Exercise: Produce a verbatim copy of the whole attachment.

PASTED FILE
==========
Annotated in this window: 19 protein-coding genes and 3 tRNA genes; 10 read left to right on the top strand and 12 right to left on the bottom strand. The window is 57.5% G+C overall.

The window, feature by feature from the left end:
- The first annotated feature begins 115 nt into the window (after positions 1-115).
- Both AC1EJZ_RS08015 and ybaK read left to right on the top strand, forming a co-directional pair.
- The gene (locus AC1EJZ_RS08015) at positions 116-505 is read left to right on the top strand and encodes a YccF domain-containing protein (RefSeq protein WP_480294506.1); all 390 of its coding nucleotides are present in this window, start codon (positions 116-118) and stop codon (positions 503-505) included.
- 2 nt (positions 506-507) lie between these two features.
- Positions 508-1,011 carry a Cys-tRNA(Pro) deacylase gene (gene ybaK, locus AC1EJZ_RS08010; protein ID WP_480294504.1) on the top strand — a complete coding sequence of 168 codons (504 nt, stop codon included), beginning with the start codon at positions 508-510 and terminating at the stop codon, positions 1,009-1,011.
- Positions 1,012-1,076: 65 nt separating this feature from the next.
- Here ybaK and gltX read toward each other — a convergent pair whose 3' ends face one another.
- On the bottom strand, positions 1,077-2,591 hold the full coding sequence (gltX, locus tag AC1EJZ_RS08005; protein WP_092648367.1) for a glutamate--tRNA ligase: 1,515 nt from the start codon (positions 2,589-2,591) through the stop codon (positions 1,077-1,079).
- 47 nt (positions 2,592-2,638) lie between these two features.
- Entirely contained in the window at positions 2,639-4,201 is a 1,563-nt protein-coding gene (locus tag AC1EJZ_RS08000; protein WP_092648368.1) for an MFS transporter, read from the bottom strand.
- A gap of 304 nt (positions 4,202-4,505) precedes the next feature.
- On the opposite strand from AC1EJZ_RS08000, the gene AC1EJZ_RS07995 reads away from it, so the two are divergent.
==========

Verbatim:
Annotated in this window: 19 protein-coding genes and 3 tRNA genes; 10 read left to right on the top strand and 12 right to left on the bottom strand. The window is 57.5% G+C overall.

The window, feature by feature from the left end:
- The first annotated feature begins 115 nt into the window (after positions 1-115).
- Both AC1EJZ_RS08015 and ybaK read left to right on the top strand, forming a co-directional pair.
- The gene (locus AC1EJZ_RS08015) at positions 116-505 is read left to right on the top strand and encodes a YccF domain-containing protein (RefSeq protein WP_480294506.1); all 390 of its coding nucleotides are present in this window, start codon (positions 116-118) and stop codon (positions 503-505) included.
- 2 nt (positions 506-507) lie between these two features.
- Positions 508-1,011 carry a Cys-tRNA(Pro) deacylase gene (gene ybaK, locus AC1EJZ_RS08010; protein ID WP_480294504.1) on the top strand — a complete coding sequence of 168 codons (504 nt, stop codon included), beginning with the start codon at positions 508-510 and terminating at the stop codon, positions 1,009-1,011.
- Positions 1,012-1,076: 65 nt separating this feature from the next.
- Here ybaK and gltX read toward each other — a convergent pair whose 3' ends face one another.
- On the bottom strand, positions 1,077-2,591 hold the full coding sequence (gltX, locus tag AC1EJZ_RS08005; protein WP_092648367.1) for a glutamate--tRNA ligase: 1,515 nt from the start codon (positions 2,589-2,591) through the stop codon (positions 1,077-1,079).
- 47 nt (positions 2,592-2,638) lie between these two features.
- Entirely contained in the window at positions 2,639-4,201 is a 1,563-nt protein-coding gene (locus tag AC1EJZ_RS08000; protein WP_092648368.1) for an MFS transporter, read from the bottom strand.
- A gap of 304 nt (positions 4,202-4,505) precedes the next feature.
- On the opposite strand from AC1EJZ_RS08000, the gene AC1EJZ_RS07995 reads away from it, so the two are divergent.